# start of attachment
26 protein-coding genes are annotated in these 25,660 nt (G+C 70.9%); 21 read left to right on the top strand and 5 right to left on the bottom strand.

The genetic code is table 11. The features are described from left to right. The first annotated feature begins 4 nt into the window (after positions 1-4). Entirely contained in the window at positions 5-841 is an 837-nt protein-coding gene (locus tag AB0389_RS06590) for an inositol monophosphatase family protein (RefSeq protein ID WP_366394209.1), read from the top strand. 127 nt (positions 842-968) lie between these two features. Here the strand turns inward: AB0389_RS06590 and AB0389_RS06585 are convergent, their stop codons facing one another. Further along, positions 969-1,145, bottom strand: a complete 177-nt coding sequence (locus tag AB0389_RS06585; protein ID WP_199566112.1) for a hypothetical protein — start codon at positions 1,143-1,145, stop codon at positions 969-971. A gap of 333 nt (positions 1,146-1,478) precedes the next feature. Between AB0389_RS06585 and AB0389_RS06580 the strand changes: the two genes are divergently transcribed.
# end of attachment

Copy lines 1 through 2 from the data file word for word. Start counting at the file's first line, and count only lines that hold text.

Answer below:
26 protein-coding genes are annotated in these 25,660 nt (G+C 70.9%); 21 read left to right on the top strand and 5 right to left on the bottom strand.

The genetic code is table 11. The features are described from left to right. The first annotated feature begins 4 nt into the window (after positions 1-4). Entirely contained in the window at positions 5-841 is an 837-nt protein-coding gene (locus tag AB0389_RS06590) for an inositol monophosphatase family protein (RefSeq protein ID WP_366394209.1), read from the top strand. 127 nt (positions 842-968) lie between these two features. Here the strand turns inward: AB0389_RS06590 and AB0389_RS06585 are convergent, their stop codons facing one another. Further along, positions 969-1,145, bottom strand: a complete 177-nt coding sequence (locus tag AB0389_RS06585; protein ID WP_199566112.1) for a hypothetical protein — start codon at positions 1,143-1,145, stop codon at positions 969-971. A gap of 333 nt (positions 1,146-1,478) precedes the next feature. Between AB0389_RS06585 and AB0389_RS06580 the strand changes: the two genes are divergently transcribed.